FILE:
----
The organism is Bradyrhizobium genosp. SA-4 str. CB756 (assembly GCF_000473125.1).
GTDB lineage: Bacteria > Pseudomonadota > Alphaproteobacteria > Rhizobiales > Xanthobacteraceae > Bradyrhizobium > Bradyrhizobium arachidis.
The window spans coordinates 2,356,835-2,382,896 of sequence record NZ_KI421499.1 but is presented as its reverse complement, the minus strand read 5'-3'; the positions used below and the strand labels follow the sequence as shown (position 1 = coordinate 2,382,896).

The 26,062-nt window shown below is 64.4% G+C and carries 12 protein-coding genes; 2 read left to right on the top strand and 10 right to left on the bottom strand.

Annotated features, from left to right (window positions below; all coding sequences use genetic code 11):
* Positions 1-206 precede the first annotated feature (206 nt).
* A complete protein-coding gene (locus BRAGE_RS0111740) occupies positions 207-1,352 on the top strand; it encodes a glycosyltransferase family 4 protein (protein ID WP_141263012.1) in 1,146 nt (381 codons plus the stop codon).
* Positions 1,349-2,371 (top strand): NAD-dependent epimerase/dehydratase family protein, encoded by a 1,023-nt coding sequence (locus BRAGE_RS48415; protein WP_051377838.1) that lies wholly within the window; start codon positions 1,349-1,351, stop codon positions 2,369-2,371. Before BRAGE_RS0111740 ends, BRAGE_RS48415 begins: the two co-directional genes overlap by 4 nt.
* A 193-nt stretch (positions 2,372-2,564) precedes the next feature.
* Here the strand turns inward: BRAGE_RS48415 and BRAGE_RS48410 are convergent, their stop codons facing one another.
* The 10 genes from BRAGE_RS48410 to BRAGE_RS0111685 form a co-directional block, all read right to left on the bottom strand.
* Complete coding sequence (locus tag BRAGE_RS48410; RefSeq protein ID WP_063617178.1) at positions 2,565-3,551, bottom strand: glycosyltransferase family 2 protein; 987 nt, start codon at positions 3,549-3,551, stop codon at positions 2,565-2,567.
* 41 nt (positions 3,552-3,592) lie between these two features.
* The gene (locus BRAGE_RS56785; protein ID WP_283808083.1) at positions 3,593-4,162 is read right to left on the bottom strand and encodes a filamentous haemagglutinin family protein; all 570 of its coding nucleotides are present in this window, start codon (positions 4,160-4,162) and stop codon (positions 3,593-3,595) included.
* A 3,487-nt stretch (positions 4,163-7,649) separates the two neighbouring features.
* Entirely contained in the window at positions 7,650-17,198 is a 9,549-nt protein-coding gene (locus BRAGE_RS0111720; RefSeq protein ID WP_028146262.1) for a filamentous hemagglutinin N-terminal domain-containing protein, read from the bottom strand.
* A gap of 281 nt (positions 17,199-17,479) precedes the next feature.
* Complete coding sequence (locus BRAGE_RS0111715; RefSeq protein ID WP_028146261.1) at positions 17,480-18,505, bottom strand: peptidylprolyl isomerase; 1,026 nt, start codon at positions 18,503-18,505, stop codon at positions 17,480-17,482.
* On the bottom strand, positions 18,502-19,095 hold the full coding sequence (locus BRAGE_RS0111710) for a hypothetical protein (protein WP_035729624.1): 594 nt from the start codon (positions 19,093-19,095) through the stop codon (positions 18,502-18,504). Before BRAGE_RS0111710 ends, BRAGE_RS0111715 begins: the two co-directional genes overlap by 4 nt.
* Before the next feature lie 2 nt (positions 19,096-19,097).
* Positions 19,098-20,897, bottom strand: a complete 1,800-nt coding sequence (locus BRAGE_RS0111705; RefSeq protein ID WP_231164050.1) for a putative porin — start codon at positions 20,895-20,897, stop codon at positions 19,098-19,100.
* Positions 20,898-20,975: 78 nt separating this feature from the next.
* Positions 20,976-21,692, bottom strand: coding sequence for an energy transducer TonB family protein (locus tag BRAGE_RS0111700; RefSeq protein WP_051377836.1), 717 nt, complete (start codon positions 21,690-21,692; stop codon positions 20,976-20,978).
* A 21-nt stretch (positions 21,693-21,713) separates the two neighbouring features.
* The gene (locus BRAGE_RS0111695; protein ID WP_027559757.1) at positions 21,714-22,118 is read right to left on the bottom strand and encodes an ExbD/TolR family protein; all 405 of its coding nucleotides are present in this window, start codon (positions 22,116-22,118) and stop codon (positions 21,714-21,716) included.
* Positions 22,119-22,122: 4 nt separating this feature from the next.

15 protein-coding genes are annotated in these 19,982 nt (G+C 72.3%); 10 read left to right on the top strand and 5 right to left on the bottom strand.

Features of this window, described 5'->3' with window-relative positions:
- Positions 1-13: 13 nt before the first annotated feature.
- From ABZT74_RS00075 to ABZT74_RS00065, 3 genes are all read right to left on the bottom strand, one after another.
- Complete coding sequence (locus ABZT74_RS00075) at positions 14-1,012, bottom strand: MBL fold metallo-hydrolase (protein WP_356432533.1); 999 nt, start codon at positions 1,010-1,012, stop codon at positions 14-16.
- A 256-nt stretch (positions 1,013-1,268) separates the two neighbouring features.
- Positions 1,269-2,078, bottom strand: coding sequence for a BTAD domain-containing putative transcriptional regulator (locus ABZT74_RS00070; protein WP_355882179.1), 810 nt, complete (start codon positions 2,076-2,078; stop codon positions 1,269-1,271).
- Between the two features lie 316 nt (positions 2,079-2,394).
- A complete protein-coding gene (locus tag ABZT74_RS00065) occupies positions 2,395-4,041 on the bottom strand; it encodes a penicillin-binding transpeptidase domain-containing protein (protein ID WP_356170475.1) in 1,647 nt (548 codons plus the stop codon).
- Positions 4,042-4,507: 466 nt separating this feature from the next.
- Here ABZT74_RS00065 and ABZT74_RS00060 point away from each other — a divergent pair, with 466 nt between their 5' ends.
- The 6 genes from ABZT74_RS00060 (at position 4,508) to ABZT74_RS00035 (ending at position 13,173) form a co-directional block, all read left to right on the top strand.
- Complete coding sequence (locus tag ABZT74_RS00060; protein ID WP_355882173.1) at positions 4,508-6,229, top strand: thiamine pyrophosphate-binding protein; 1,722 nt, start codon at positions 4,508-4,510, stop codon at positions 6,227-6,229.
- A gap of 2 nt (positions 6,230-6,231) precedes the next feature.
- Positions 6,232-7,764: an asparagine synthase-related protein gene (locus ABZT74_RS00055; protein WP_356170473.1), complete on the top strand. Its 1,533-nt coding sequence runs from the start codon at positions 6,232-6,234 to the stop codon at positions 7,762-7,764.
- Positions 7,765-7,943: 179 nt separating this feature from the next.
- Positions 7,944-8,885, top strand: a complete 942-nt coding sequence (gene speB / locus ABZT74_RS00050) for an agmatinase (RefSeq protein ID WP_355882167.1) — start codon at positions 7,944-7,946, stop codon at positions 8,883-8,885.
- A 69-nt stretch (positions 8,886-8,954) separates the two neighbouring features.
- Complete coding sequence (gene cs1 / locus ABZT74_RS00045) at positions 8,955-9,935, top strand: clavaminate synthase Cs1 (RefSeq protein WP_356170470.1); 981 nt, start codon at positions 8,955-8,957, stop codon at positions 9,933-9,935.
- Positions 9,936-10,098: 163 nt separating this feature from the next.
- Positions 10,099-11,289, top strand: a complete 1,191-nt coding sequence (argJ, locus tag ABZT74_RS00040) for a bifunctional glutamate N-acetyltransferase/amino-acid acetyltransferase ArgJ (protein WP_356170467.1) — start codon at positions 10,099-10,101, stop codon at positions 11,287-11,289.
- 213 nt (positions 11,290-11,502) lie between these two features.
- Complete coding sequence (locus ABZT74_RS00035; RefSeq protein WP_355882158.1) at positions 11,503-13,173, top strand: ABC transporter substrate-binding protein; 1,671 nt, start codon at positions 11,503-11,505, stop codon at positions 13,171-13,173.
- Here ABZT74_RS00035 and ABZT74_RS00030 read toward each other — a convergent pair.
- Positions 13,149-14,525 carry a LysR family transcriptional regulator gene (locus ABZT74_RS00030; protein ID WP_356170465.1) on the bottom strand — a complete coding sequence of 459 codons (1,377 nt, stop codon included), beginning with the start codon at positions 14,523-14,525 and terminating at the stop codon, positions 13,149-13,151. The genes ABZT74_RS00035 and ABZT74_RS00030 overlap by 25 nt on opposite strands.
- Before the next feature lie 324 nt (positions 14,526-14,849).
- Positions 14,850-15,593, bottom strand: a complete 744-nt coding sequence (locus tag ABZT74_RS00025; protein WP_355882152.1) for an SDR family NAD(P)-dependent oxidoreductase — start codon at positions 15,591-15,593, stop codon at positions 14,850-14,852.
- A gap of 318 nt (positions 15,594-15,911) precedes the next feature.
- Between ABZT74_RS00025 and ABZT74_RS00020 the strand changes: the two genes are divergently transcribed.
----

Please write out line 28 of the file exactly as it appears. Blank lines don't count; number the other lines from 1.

Features of this window, described 5'->3' with window-relative positions: